Last year, General Motors officially launched the Chevy Volt, a range-extended electric vehicle (REEV) with an electric range of 35 miles and an EPA-rated electric-only equivalent fuel economy of 93 MPGe. This past summer, Fisker began deliveries of its REEV, the Fisker Karma luxury sports sedan, which will have
All three cars run on both gas and battery power but there are key distinctions, stemming mostly from the
What does this mean for drivers in terms of their emissions footprint and daily fuel costs? As Pike Research’s John Gartner
Gartner’s results, seen in the graph below, indicate that drivers who travel within their REEV’s electric-only range can expect significant fuel savings compared to a Prius Plug-in. Beyond that point the cost comparison begins to narrow:
“Assuming a gas price of $3.50 and electricity at 11 cents per kilowatt-hour, the Volt’s bigger battery makes it cheaper to operate as long as you drive 70 miles or less between charges. At distances of greater than 70 miles, the Prius PHEVs’ greater fuel economy as a hybrid makes it cheaper to operate.”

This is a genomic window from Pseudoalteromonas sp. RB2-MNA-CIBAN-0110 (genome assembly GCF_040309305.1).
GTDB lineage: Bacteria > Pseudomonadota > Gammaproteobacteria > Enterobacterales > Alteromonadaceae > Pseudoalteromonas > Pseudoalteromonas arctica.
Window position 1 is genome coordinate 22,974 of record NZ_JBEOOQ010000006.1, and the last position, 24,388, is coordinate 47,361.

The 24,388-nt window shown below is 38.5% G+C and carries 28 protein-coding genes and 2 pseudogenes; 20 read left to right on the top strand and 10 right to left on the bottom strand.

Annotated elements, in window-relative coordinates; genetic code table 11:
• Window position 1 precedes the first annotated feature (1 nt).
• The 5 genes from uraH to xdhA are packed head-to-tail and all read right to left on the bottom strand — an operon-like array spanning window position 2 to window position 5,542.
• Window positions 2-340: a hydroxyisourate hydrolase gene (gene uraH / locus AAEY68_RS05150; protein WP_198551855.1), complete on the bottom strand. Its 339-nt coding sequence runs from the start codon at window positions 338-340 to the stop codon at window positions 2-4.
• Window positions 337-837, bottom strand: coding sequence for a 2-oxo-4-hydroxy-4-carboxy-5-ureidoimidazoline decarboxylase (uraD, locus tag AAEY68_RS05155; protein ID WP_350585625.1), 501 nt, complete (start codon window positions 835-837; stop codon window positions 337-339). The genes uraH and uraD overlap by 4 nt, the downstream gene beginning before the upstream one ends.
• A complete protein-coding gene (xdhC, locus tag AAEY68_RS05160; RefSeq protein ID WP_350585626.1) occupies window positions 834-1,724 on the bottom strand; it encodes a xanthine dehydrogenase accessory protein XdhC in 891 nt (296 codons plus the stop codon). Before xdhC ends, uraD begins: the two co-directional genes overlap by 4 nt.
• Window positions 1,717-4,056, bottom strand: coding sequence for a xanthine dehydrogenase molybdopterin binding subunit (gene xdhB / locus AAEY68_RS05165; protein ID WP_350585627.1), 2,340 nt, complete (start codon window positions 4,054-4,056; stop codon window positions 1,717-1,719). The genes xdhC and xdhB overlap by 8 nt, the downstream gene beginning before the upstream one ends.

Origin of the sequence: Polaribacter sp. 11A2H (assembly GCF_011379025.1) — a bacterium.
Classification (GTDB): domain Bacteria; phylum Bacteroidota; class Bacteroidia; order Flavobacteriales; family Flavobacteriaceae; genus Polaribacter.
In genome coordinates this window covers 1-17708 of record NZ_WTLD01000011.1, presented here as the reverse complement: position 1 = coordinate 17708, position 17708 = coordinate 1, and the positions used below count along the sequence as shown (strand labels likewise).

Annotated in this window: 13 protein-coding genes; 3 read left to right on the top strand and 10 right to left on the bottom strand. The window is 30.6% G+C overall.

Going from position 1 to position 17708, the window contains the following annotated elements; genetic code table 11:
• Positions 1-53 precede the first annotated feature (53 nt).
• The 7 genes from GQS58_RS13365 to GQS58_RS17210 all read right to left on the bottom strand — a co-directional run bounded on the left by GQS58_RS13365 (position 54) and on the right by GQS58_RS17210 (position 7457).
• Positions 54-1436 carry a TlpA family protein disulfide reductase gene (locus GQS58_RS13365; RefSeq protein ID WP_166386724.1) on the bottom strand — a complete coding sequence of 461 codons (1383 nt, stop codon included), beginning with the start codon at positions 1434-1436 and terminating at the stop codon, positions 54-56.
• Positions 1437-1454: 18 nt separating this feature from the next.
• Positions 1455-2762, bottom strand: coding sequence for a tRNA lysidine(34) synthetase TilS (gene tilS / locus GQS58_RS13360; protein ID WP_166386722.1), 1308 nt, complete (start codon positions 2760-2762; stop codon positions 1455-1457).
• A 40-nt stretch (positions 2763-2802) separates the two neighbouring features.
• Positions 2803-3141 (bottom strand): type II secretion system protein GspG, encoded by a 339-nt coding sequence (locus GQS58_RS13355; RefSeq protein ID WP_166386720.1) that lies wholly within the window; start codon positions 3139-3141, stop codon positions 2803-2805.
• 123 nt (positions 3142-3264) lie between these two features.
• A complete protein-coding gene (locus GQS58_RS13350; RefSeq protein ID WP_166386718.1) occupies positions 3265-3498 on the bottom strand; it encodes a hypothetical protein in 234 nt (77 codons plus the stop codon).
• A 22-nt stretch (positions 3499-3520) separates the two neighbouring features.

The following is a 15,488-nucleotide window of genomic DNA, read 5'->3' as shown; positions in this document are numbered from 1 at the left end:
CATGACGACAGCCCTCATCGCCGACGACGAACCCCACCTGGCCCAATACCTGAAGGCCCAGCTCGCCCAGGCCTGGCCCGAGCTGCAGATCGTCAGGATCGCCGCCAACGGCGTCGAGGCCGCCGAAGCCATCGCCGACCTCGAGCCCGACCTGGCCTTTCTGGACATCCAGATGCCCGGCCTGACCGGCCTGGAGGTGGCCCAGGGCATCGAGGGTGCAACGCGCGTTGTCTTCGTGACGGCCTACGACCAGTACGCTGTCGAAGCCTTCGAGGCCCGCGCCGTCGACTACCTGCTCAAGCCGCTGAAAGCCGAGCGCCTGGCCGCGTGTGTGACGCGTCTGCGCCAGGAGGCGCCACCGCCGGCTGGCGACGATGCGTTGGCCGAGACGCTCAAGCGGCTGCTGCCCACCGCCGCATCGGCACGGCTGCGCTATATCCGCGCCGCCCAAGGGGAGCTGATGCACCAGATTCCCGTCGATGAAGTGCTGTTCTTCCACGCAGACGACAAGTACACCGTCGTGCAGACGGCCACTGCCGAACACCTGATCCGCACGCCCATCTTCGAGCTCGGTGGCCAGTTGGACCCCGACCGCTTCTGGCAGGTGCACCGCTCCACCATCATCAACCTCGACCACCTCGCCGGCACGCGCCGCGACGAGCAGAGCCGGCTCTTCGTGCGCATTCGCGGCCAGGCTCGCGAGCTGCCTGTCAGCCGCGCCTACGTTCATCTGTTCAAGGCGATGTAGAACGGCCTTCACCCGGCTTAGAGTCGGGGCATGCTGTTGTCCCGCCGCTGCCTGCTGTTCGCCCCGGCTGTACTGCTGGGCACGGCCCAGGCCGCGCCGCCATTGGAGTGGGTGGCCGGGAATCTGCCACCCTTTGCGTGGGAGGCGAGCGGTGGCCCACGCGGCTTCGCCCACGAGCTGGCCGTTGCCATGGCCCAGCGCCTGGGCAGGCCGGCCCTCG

It should be noted that a PHEV’s occasional use of its gas engine before its battery runs out contributes very little to total fuel use. A commuter driving less than 15 miles between charges won’t spend much on gas or contribute a significant emissions toll whether she’s in a Fisker Karma, a Chevy Volt, or a Prius Plug-in. Still, for some drivers who rarely travel more than 35 miles at a time, the allure of going totally gas free could prove to be a very attractive selling point for REEVs.